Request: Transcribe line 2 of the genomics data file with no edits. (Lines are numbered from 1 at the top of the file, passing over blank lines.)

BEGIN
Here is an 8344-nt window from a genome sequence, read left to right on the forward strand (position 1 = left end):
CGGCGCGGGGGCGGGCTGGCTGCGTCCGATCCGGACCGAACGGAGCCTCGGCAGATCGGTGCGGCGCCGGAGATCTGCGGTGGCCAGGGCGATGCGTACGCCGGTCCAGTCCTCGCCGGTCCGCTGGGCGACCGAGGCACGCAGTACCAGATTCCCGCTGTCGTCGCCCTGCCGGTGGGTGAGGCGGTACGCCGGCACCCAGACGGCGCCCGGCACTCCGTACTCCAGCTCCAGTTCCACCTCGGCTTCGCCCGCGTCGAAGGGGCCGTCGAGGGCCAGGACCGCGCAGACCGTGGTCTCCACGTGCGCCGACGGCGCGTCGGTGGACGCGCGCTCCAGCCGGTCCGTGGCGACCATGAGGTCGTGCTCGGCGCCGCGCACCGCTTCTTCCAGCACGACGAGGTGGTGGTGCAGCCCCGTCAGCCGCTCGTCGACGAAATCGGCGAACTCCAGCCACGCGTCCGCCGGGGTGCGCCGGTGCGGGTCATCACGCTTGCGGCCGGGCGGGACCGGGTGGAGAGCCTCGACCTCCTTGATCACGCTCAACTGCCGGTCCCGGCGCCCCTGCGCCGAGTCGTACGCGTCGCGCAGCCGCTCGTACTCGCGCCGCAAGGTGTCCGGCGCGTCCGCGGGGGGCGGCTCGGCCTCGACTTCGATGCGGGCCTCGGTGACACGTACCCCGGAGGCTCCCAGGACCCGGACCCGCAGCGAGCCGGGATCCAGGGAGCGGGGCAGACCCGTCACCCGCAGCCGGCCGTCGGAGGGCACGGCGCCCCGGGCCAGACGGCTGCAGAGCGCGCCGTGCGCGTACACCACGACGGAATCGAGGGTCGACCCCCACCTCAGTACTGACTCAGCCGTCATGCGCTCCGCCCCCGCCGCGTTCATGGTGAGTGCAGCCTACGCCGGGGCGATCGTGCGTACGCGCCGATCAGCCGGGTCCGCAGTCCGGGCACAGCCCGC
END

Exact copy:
CGGCGCGGGGGCGGGCTGGCTGCGTCCGATCCGGACCGAACGGAGCCTCGGCAGATCGGTGCGGCGCCGGAGATCTGCGGTGGCCAGGGCGATGCGTACGCCGGTCCAGTCCTCGCCGGTCCGCTGGGCGACCGAGGCACGCAGTACCAGATTCCCGCTGTCGTCGCCCTGCCGGTGGGTGAGGCGGTACGCCGGCACCCAGACGGCGCCCGGCACTCCGTACTCCAGCTCCAGTTCCACCTCGGCTTCGCCCGCGTCGAAGGGGCCGTCGAGGGCCAGGACCGCGCAGACCGTGGTCTCCACGTGCGCCGACGGCGCGTCGGTGGACGCGCGCTCCAGCCGGTCCGTGGCGACCATGAGGTCGTGCTCGGCGCCGCGCACCGCTTCTTCCAGCACGACGAGGTGGTGGTGCAGCCCCGTCAGCCGCTCGTCGACGAAATCGGCGAACTCCAGCCACGCGTCCGCCGGGGTGCGCCGGTGCGGGTCATCACGCTTGCGGCCGGGCGGGACCGGGTGGAGAGCCTCGACCTCCTTGATCACGCTCAACTGCCGGTCCCGGCGCCCCTGCGCCGAGTCGTACGCGTCGCGCAGCCGCTCGTACTCGCGCCGCAAGGTGTCCGGCGCGTCCGCGGGGGGCGGCTCGGCCTCGACTTCGATGCGGGCCTCGGTGACACGTACCCCGGAGGCTCCCAGGACCCGGACCCGCAGCGAGCCGGGATCCAGGGAGCGGGGCAGACCCGTCACCCGCAGCCGGCCGTCGGAGGGCACGGCGCCCCGGGCCAGACGGCTGCAGAGCGCGCCGTGCGCGTACACCACGACGGAATCGAGGGTCGACCCCCACCTCAGTACTGACTCAGCCGTCATGCGCTCCGCCCCCGCCGCGTTCATGGTGAGTGCAGCCTACGCCGGGGCGATCGTGCGTACGCGCCGATCAGCCGGGTCCGCAGTCCGGGCACAGCCCGC